CGA handbook, states that carry over begins at around 25PSIG. Gas
Pressure(acetylene in this case)will remain almost constant at a
given temperature. As you withdraw the acetylene from the solution
in the cylinder till very little remains. If you are taking the
gauge pressure down on the acetylene cylinder to below 25psig it can
cause acetone to be withdrawn with the gas.
Most books and courses, state is that is the suggested cut off of
use of the cylinder. 25 psig to 50 psig to minimize, acetone carry
over. Since the acetone in most tanks of an age over 5 years or more
isn’t what we think of acetone. They don’t change the acetone out in
the cylinder, just add fresh. So over time with the aging of the
fill material and changes dues to the loading and unloading of the
acetylene gas it gets thicker over time sort of approaching syrup.
At these lower pressures, the amount of solvent expelled is
dependent on the solvent vapor pressures, the condition of the
cylinder, and the conditions of withdrawal. The condition of the
cylinder is the inside and the number of charge discharge cycles, As
the solvent can be come thick with age,impurities and cycles etc.
Which has an effect on the impurities in the gas and then in the
liquid. There are two, acetone and Dimethylformamide DMF a polar
(hydrophilic) Aprotic solvent. Today, the gas is shipped and stored
in metal cylinders containing acetylene, dissolved in
dimethylformamide (DMF) or acetone.
A couple of other things that should be cleared up, are if you have
traveled with your B or MC cylinder laying down on its side. You
must place it in an upright position so the acetylene gas gas
reabsorb into the filler, and prevent carry over of the liquid into
the regulator,torch and flame. Which can cause contaminate the joint
you are working on. Not too mention the effect on the flame.
Something else that is often stated incorrectly is that the material
filling the inside of the cylinder is only part way that is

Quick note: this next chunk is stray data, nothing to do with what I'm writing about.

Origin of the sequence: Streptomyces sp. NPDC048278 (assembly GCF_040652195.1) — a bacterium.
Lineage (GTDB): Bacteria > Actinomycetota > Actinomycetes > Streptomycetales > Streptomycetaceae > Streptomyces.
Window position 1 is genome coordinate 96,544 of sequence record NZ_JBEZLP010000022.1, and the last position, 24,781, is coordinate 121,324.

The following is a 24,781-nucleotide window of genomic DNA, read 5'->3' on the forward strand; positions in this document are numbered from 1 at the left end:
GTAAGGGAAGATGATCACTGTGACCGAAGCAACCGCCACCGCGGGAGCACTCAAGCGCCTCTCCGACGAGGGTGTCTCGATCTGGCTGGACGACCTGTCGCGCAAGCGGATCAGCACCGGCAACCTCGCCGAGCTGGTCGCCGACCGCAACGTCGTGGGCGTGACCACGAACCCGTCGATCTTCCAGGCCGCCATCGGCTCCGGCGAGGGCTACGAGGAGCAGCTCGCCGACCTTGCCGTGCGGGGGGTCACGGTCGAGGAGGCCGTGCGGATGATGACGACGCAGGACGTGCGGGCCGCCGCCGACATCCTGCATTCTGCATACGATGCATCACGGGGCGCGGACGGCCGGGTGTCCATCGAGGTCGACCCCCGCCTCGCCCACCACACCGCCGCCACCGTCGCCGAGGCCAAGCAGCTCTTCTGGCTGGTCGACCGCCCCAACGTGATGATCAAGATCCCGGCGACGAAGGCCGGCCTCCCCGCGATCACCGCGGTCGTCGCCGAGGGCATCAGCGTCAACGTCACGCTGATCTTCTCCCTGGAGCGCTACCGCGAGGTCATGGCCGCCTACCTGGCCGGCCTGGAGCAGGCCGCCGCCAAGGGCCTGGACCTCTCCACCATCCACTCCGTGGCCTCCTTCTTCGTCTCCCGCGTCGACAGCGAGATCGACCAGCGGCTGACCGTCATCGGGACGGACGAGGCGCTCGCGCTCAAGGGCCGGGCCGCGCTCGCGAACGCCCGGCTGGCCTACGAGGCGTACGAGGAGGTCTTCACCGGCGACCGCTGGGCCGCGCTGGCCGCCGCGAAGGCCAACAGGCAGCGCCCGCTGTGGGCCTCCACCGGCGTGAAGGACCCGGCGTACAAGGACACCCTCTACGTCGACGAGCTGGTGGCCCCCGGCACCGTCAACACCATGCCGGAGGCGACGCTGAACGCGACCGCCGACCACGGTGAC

incorrect. As the material fills the cylinder, but it is extremely
porous. This along with the fill rate(dissolving rate into the
solvent 7 hours for a full charge, is were the 1/7 use rate comes
Agamassan (aga) is a porous substrate used to safely absorb
acetylene/solvent and thus allow the transport, storage and
commercial exploitation of an otherwise unstable gas. Asbestos was
only used by a limited number of cylinder makers for a few years,
and the Compressed gas association has very good records on them.
Since the rate of use is one seventh of the capacity per hour as the
acetylene comes out of solution. As it takes 7 hours to fill the
cylinder or put the acetylene in solution with the liquid in its
Acetylene cylinders are filled to 225 psig. That is a full cylinder.
The critical pressure is 15psig for acetylene in the atmosphere.
That is why it is pressurized and dissolved in acetone so the tanks
can hold a use able amount of acetylene. It becomes very unstable at
or above that pressure.
Ask for and carry in you vehicle, a MSDS at all times, in the glove
box. In case you are stopped, and they see it.
Just for fun did you know that a B cylinder refers to its old times
use as the size of cylinders used on buses, in the days before
electrical lighting on vehicles.
Am MC cylinder refers to Motorcycle as this size was used on the
cross member of the motorcycle hence the angled valve. To provide
lighting in the good old days.